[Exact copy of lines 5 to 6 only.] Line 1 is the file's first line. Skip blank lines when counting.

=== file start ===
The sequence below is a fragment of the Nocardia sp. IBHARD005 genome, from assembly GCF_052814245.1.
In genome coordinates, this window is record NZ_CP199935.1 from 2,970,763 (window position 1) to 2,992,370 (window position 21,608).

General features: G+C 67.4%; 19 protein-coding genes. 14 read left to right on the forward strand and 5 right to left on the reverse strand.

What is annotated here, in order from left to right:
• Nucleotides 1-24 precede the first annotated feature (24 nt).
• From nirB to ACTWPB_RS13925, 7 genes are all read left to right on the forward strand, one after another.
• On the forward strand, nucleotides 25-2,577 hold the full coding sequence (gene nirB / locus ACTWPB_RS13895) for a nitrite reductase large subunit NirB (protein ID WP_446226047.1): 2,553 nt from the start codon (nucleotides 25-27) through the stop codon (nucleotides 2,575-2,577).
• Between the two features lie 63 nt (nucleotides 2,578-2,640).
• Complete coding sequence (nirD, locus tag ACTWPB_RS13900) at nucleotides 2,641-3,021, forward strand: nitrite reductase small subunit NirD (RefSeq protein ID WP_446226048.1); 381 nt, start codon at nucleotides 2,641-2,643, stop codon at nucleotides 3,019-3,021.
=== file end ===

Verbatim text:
• Nucleotides 1-24 precede the first annotated feature (24 nt).
• From nirB to ACTWPB_RS13925, 7 genes are all read left to right on the forward strand, one after another.